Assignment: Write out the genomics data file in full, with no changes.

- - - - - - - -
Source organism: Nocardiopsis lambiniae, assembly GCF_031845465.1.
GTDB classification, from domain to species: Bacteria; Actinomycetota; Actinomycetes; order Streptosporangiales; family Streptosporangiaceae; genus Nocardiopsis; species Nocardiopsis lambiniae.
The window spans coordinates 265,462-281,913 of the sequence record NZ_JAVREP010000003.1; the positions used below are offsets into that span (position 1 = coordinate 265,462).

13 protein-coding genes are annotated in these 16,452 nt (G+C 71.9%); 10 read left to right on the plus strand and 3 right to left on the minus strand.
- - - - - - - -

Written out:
Source organism: Nocardiopsis lambiniae, assembly GCF_031845465.1.
GTDB classification, from domain to species: Bacteria; Actinomycetota; Actinomycetes; order Streptosporangiales; family Streptosporangiaceae; genus Nocardiopsis; species Nocardiopsis lambiniae.
The window spans coordinates 265,462-281,913 of the sequence record NZ_JAVREP010000003.1; the positions used below are offsets into that span (position 1 = coordinate 265,462).

13 protein-coding genes are annotated in these 16,452 nt (G+C 71.9%); 10 read left to right on the plus strand and 3 right to left on the minus strand.